Baby Driver is a glorious, candy-colored action movie opera
Edgar Wright has always been a filmmaker who’s used music to spectacular effect. From the explosive garage rock of Scott Pilgrim’s Sex Bob-Omb to Shaun of the Dead’s zombie-bashing scene set to Queen, Wright knows how to mash up mood, music, and action. So in some ways, his newest effort Baby Driver — about a tinnitus-afflicted, music-obsessed getaway driver — feels like a logical next step.
But the writer-director has delivered more than just a heist movie with a killer soundtrack: Baby Driver is a candy-colored action movie opera, where the music doesn’t just accompany the action — it fuels it. With Wright in the driver’s seat, your standard getaway driver story is transformed into a giddy, adrenaline-filled joyride that’ll leave you gripping the edge of your seat and tapping your feet.
Ansel Elgort stars as the titular fresh-faced protagonist, who lost his parents in a car crash as a kid. The accident left him with tinnitus, and to cope, “Baby” fixates on music, wearing headphones at all times and collecting iPods from the cars he boosts. In his everyday life, he’s awkward and obsessive, but when he gets behind the wheel of a car, he’s a savant, outrunning police and dodging spike strips like some sort of elegant, sunglasses-wearing ballerina.
He’s in debt to a crime boss named Doc (Kevin Spacey), who, as payment, recruits Baby as a driver for his bank heists. The criminals who do the actual heisting — Baby isn’t really one for guns or blood — are a grab bag of addicts and psychopaths, all of whom are baffled by the enigmatic and mostly silent getaway driver. There’s Jamie Foxx as Bats, a short-tempered con who takes pride in being the craziest one on the team. There’s Eiza Gonzalez as Darling, a gun-toting, gum-smacking femme fatale. And there’s Jon Hamm as Darling’s husband Buddy, a tattooed thief with a white collar backstory. (It’s a role that finally takes advantage of Hamm’s talents, utilizing both the suave, selfish charm of Don Draper and the unhinged comedic lunacy of Unbreakable Kimmy Schmidt’s Reverend Richard Wayne Gary Wayne.)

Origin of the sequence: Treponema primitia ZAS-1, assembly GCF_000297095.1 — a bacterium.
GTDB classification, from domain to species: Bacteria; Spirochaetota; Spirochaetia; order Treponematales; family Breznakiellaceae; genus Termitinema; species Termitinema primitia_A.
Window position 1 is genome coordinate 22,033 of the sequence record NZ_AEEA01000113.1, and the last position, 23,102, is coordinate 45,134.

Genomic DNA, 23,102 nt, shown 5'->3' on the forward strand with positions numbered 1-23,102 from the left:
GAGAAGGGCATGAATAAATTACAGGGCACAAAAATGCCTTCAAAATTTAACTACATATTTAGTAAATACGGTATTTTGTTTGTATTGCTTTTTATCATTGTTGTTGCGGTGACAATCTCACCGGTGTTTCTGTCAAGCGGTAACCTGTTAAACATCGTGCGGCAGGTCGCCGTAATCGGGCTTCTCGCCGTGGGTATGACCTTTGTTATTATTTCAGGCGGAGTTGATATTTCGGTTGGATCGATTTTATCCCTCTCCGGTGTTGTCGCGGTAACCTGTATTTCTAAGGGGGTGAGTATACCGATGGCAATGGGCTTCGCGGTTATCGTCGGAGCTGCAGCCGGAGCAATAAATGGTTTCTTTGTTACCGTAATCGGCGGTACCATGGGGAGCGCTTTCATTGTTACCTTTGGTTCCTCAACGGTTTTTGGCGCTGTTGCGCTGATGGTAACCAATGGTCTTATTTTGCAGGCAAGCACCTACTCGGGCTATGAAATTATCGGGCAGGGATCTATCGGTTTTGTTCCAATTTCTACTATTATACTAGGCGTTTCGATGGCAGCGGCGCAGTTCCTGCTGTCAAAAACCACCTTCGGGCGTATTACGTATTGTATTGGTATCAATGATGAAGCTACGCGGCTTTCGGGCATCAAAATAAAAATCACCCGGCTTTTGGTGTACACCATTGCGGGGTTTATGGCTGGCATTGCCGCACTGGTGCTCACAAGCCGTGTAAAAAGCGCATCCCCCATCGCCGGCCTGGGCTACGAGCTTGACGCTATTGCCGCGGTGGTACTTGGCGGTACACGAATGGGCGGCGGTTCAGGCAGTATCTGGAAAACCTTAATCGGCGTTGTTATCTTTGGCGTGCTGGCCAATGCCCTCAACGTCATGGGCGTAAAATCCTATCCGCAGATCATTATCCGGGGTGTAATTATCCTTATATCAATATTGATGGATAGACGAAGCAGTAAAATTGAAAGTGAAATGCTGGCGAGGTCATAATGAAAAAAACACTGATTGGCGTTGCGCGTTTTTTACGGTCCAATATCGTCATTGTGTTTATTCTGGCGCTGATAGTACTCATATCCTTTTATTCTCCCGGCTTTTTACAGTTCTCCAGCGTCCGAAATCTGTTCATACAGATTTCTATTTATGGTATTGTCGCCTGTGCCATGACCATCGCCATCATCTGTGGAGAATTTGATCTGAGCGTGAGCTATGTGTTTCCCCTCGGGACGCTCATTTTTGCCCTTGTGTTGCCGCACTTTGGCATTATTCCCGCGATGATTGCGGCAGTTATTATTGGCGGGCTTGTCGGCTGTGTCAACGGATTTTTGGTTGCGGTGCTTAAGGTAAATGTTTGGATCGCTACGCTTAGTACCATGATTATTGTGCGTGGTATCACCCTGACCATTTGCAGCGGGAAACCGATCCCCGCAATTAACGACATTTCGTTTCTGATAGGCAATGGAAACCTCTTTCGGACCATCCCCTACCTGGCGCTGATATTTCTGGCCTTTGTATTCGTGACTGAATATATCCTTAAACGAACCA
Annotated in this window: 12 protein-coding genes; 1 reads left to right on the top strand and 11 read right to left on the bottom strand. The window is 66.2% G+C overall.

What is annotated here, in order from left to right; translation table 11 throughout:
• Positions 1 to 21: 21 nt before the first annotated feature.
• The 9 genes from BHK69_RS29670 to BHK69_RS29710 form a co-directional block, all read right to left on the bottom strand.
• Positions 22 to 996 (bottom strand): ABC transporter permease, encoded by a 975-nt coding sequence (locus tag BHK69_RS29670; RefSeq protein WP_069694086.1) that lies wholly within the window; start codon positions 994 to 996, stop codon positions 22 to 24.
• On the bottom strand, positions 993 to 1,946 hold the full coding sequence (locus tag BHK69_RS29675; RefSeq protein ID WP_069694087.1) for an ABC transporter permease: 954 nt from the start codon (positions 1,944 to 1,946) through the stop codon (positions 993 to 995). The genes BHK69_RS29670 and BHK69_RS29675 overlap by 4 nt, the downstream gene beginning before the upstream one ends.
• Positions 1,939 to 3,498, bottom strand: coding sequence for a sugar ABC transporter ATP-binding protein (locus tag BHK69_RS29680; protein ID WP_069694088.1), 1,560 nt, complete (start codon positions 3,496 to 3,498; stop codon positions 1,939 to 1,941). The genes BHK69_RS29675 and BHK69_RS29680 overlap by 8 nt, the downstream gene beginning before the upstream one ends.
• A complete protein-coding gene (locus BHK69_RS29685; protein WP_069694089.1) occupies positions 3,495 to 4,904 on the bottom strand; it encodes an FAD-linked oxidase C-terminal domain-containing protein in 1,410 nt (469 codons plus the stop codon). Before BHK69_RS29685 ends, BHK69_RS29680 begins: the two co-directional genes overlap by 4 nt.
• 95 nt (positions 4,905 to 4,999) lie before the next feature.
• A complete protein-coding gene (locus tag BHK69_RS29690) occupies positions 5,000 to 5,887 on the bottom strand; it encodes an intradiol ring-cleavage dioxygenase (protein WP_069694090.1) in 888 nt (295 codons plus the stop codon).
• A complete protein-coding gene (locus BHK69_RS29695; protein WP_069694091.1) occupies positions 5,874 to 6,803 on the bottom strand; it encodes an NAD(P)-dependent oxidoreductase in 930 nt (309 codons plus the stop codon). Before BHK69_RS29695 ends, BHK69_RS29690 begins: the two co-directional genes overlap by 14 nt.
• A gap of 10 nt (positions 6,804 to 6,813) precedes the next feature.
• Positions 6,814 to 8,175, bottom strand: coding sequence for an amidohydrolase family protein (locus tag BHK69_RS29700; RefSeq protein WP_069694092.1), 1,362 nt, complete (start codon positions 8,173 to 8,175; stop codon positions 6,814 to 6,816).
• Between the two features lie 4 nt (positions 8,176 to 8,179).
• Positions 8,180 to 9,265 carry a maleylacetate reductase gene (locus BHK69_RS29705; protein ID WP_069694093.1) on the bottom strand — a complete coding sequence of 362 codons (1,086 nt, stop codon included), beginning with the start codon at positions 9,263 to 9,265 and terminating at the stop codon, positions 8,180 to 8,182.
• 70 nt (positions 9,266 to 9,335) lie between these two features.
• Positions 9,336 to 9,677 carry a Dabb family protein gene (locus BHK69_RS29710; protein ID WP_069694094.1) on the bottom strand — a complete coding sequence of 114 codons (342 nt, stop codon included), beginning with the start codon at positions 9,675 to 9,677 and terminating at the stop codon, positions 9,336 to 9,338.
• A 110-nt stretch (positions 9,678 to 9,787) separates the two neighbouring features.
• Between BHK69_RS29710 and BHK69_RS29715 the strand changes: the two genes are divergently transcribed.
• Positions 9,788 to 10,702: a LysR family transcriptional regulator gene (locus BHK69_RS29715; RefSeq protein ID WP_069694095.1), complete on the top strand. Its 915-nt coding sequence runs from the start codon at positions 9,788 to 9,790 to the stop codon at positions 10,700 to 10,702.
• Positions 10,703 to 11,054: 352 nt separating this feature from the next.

These are the upstanding citizens that Baby hangs around, until he meets and promptly falls for a diner waitress named Debora (Lily James). She immediately understands (and is immediately charmed by) his odd quirks and musical obsession, and before long, he starts making plans to get out of the criminal game for good. But of course, “one last job” is never really “one last job,” and so begins a twisty tale of romance, revenge, and really good music.
Wright first mashed up getaway drivers and music with the 2002 music video for Mint Royale’s “Blue Song” — a video that makes a blink-and-you’ll-miss-it cameo in Baby Driver — but it’s an idea he’s been pondering for more than two decades. The Jon Spencer Blues Explosion’s rollicking “Bellbottoms” served as his initial inspiration, and that’s the track that kicks off Baby Driver, set to an edge-of-your-seat car chase through downtown Atlanta. That opening chase is both a masterful achievement in stunt driving and just plain fun to watch, and it sets the tone for the rest of Baby’s story, soundtracked by a joyous collection of Beck, T. Rex, Martha and the Vandellas, Bob and Earl, Blur, The Damned, Young MC, and — of course — Queen.
Underneath all the jaw-dropping car chases and nerdy quips, the plot’s fairly conventional: Boy meets girl, boy tries to ditch his criminal past, everything goes to hell. Some of Baby and Debora’s lines about leaving it all behind and heading west can veer into cliché territory, and although James does her best to make Debora feel as real as possible, the film’s biggest flaw is that her character comes across as more of a goal for Baby to attain than an actual human being. As for Elgort, he can flirt and lip sync and run from the cops like the best of ‘em, but when the script asks him to be a little more earnest, he sometimes falters (as does his so-so Southern accent).
Still, some of the film’s more conventional elements work because in many ways, Baby Driver feels like a throwback. When’s the last time you saw a summer movie that could make your heart skip a beat with a car chase, instead of spaceships, superheroes, or the return of franchise characters from your childhood? As evidenced by Shaun of the Dead or Hot Fuzz, Wright knows how to deconstruct the classics with a wry self-awareness, but he also understands what makes them classic in the first place — a little humor, a little heart, and some really kickass action scenes. Baby Driver delivers all three in spades, and from the moment Jon Spencer Blues Explosion blares through Baby’s speakers, it hits the gas and doesn’t let up until the credits roll. A–